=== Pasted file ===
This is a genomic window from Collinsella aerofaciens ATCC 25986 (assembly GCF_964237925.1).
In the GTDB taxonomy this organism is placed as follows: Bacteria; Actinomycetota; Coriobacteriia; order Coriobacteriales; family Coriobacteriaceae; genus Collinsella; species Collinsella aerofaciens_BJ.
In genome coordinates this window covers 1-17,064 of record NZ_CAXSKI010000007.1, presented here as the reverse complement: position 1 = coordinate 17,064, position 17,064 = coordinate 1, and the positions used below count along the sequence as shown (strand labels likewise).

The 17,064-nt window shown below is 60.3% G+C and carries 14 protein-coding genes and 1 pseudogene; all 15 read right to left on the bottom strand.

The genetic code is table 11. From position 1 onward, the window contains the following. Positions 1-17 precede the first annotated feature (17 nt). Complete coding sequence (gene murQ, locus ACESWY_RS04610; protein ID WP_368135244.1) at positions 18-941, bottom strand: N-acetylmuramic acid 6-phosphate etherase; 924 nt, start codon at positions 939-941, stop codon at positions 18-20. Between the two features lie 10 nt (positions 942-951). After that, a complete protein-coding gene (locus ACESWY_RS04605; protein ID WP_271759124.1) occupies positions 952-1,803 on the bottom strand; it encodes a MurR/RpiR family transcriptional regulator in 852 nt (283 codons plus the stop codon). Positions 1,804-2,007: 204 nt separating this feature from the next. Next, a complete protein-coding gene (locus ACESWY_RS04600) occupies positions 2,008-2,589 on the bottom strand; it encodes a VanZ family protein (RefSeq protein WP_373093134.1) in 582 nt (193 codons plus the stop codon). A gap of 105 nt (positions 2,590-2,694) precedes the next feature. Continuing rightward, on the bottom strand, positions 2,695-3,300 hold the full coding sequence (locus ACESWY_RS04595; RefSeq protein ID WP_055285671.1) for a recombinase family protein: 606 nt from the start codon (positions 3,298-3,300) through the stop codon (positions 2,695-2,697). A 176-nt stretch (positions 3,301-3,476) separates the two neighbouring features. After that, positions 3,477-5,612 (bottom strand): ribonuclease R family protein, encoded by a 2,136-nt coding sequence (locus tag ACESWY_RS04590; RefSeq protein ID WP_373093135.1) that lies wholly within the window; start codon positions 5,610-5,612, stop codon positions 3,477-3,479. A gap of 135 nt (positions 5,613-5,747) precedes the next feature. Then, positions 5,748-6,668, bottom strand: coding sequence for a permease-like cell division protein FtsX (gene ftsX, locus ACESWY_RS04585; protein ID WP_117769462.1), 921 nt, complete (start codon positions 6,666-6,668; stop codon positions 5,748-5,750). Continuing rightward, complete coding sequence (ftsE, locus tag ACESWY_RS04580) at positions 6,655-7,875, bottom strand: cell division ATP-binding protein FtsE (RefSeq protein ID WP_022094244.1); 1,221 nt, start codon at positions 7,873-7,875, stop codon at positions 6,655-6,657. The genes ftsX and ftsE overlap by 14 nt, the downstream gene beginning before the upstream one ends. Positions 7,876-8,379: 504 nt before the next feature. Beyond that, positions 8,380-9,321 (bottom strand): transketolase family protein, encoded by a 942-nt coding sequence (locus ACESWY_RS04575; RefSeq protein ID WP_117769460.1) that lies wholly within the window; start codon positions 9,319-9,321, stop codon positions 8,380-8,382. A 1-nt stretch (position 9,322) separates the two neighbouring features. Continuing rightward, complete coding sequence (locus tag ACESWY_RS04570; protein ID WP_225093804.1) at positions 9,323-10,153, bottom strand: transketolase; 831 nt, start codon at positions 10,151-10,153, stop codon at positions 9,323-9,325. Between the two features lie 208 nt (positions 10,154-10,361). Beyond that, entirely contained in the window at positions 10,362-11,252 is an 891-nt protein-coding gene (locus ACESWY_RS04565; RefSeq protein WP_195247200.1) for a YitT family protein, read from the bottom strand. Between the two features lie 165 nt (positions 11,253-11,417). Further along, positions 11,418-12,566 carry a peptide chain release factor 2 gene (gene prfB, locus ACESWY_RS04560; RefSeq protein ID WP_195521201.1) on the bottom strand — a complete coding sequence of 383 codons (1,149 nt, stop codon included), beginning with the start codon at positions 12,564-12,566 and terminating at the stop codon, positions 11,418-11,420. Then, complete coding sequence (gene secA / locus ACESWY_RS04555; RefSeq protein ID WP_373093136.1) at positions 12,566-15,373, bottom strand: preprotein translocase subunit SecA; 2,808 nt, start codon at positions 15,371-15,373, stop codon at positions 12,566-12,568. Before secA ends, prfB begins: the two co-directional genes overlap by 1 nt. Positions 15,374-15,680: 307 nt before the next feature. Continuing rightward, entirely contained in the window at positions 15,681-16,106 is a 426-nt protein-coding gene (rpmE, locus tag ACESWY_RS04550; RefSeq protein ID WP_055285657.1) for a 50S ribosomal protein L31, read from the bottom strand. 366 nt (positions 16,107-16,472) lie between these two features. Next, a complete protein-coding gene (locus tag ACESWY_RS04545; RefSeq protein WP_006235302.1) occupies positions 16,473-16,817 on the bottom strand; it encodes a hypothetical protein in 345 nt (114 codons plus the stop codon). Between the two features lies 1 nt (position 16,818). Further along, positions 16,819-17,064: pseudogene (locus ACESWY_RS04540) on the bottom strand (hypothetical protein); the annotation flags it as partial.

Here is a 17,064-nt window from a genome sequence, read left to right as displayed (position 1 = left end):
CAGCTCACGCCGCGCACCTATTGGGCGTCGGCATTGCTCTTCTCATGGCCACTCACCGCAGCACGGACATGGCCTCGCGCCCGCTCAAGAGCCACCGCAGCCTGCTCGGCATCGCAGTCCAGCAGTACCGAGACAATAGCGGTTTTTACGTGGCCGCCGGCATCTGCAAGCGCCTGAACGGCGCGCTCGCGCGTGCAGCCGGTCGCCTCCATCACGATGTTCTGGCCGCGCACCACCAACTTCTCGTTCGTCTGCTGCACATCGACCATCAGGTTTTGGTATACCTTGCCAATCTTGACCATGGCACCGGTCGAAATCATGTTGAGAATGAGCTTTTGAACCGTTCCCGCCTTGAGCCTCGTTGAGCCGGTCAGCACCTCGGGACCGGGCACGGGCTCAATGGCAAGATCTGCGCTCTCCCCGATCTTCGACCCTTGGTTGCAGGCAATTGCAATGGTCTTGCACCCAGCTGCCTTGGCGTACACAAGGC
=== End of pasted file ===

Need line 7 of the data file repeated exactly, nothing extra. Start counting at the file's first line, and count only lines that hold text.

CAGCTCACGCCGCGCACCTATTGGGCGTCGGCATTGCTCTTCTCATGGCCACTCACCGCAGCACGGACATGGCCTCGCGCCCGCTCAAGAGCCACCGCAGCCTGCTCGGCATCGCAGTCCAGCAGTACCGAGACAATAGCGGTTTTTACGTGGCCGCCGGCATCTGCAAGCGCCTGAACGGCGCGCTCGCGCGTGCAGCCGGTCGCCTCCATCACGATGTTCTGGCCGCGCACCACCAACTTCTCGTTCGTCTGCTGCACATCGACCATCAGGTTTTGGTATACCTTGCCAATCTTGACCATGGCACCGGTCGAAATCATGTTGAGAATGAGCTTTTGAACCGTTCCCGCCTTGAGCCTCGTTGAGCCGGTCAGCACCTCGGGACCGGGCACGGGCTCAATGGCAAGATCTGCGCTCTCCCCGATCTTCGACCCTTGGTTGCAGGCAATTGCAATGGTCTTGCACCCAGCTGCCTTGGCGTACACAAGGC